As a part of the “Wednesday Nite @ the Lab” series, University of Wisconsin assistant scientist Malia Jones talked about the recent history and future trajectory of the anti-vaccination movement in the U.S.
In her lecture, Jones said despite government rules and regulations, parents are hesitant and sometimes even reluctant when it comes to vaccinating their children.
According to Jones, only 2.6 percent of parents refuse to vaccinate their children under any circumstances.
Although this number is small, it becomes much more significant in the context of an epidemic, such as the recent measles outbreak in Minnesota, which Jones said was the worst outbreak of its kind in decades.
A 1998 study conducted by Dr. Andrew Wakefield, which linked the MMR vaccine to autism and was later proven to be false, caused a “great deal of damage” to those who were already hesitant about vaccinations, Jones said.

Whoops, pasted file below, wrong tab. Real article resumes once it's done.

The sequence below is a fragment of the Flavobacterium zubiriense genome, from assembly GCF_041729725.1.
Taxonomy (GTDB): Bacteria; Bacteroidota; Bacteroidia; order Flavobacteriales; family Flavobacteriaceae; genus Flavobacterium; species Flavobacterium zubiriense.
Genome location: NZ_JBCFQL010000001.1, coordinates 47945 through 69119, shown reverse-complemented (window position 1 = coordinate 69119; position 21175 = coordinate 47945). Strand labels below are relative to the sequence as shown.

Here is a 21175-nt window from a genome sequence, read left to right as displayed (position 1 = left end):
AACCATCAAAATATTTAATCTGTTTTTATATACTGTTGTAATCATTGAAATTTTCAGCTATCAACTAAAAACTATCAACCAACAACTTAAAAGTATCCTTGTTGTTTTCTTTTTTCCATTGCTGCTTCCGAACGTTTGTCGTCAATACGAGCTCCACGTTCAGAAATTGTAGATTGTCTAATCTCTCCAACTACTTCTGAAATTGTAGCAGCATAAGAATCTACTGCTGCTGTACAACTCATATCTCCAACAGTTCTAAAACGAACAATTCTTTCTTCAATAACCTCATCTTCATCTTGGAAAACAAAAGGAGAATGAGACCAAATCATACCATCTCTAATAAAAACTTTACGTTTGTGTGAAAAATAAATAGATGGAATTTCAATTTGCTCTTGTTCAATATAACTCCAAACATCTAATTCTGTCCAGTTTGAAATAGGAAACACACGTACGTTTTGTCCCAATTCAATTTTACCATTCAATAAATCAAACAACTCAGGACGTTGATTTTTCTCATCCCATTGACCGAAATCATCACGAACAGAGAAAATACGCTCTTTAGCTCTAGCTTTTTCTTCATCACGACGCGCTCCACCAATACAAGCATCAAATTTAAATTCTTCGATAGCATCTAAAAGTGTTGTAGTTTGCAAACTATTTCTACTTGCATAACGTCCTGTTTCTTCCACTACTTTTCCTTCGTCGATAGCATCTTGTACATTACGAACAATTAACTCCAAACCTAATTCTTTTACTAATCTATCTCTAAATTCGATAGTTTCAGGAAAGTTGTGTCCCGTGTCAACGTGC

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“To be clear with everyone in this room, there is zero evidence that there is a link between MMRs and autism,” Jones said.
Wakefield’s false claim seemed to have led to just one of a “broad range” of reasons parents have to not vaccinate their children, Jones said.
Jones’s talk also focused on other groups of individuals that were likely to be non-compliers. The list included parents with religious motivations, personal beliefs and language barriers.
California has created policies in recent years to include personal belief exemptions. Similar policies are being considered in Wisconsin, Jones said, which could ultimately impact Madison.
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In order to avoid another epidemic, adults must be properly educated on the risks and opportunities, Jones said.